I struggle with these words, I have a house that I am paying off little by little – while my worker pays nearly four times what I pay on my mortgage to rent a crap house for his five kids, wife and mother! If we have money, we have the opportunity to invest and grow our wealth. If we don’t have enough to get a deposit, we pay all we have to increase someone else’s wealth. Those who have still collect all of the little that the poor have.
Many of the original hearers after the lunch in the crowd would be peasant farmers, connected to the land. They would have known personally that the bankers and traders of their day did no ‘real work;’ yet they profited by giving loans to poor peasants that they often defaulted on and ended up losing all they had – to the bankers!. They would have enjoyed the ‘coin buriers’ humorous critique.
It is also worth noting that our new King on his return does not dispute the description that he is exacting, reaps what he has not sown etc. The Kings only response is that our ‘coin burier’ is “wicked”, some versions say “evil and lazy”. These are the same cries we hear today from the rich about why the poor are poor! We have an election coming up next year and already the hopeful politicians are rolling out their policies to destroy the ‘gangs’ and take money off beneficiaries for being lazy or some other minor reason. Jesus was very aware of the reality of life for the poor and wants to open our eyes, and hearts, to this reality. He dreams of a Zaccheus transformation for us all.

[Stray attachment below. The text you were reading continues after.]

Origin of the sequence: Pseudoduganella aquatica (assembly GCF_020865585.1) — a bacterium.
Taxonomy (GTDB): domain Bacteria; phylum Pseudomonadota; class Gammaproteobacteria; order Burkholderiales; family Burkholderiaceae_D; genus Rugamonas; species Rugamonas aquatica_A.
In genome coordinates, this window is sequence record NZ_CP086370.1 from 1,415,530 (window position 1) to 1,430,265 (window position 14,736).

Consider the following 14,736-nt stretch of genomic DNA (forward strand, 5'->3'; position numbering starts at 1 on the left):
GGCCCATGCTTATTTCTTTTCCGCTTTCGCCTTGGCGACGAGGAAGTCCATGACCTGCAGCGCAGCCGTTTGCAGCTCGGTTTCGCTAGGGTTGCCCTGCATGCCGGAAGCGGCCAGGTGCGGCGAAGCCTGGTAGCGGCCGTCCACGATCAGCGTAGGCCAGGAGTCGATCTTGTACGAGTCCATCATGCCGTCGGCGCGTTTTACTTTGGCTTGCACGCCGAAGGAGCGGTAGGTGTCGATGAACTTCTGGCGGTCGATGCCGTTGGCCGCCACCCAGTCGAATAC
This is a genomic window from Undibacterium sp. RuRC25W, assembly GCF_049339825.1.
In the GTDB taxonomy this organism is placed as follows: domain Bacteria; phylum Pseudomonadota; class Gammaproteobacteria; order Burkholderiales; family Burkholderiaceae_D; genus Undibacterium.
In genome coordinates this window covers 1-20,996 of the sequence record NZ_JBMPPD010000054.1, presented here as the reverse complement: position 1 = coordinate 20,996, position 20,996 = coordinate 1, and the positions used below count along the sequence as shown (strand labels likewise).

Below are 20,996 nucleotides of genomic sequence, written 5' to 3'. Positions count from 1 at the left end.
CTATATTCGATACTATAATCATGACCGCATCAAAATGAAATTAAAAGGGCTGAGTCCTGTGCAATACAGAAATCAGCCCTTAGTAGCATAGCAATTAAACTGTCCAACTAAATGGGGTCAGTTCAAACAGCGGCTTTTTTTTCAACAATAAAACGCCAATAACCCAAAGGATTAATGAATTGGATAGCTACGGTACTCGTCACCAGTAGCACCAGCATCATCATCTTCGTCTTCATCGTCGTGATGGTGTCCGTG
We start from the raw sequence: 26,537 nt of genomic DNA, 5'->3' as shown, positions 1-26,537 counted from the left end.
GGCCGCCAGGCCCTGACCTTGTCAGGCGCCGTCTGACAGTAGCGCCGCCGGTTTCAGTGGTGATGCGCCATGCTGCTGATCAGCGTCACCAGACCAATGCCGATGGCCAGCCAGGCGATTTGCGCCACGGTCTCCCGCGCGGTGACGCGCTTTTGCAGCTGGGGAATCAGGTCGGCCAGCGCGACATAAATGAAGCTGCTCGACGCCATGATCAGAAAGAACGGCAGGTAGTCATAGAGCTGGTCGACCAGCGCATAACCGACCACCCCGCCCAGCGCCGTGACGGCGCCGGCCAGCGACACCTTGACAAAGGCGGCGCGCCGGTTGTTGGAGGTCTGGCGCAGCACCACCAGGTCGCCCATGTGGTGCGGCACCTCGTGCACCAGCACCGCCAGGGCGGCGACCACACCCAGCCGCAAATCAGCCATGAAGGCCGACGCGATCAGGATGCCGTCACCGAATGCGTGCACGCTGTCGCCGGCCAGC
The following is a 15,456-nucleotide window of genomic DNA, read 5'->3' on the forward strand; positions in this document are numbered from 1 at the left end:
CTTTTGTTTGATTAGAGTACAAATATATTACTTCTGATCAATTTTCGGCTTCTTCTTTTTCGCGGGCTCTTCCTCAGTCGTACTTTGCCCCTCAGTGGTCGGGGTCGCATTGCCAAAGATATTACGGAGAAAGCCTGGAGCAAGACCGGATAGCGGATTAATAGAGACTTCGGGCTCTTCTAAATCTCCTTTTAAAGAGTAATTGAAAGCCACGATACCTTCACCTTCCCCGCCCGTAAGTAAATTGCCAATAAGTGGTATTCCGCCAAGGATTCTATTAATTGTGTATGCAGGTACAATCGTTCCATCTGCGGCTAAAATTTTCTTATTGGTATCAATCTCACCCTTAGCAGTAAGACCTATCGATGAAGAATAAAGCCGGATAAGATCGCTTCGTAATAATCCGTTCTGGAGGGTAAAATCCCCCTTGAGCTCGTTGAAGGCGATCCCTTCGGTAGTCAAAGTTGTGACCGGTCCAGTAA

The last verse in our reading today, v28, simply says that when he had finished this story he went on ahead, going up to Jerusalem. This is a clear message from Luke that Jesus is entering into solidarity with these persecuted poor to be killed and executed as an enemy of the economic kingdom described in this parable. This is the incarnational love of God becoming tangible and real.
We who wear the patch saying we belong to God (God’s Squad) are also on this road to Jerusalem still today. As we journey together in solidarity with our patch wearing brothers, may we not be afraid (but rather have faith in God’s ways!) to lay down our lives as we experience the hassle of this road. This parable is shocking, it is meant to be. It is not news we want to hear when we are privileged so it must be shocking to get our attention and draw us to change. As Zaccheus did at the lunch we read about yesterday.
It concerns me greatly that Bible stories like this one are used to support financial prosperity and that this is sometimes seen as a mark of faithful following of God’s ways. Ideas like this lead to terrible theology and economic practices that make us complicit in the oppression of the financially least among us. As friends of the ‘outcasts and sinners’ of the economic system may we lovingly embrace this road in solidarity, like Jesus has and be known as true friends because we are. May we be found willing to be tarred with the brush of being ‘lazy’, ‘wicked and evil’ because we choose to invest in people and the earth – and not a system that strips the poor of the little they have.
Big shout out to one of our members here who has stopped working to spend time with his young children, and another to my worker who stayed home last week to sort out some family strife. Let’s keep burying that impotent money in the ground and seek to truly invest in the ways of Jesus that bring love, freedom and hope to all.
Buckshot – Wellington chapter, New Zealand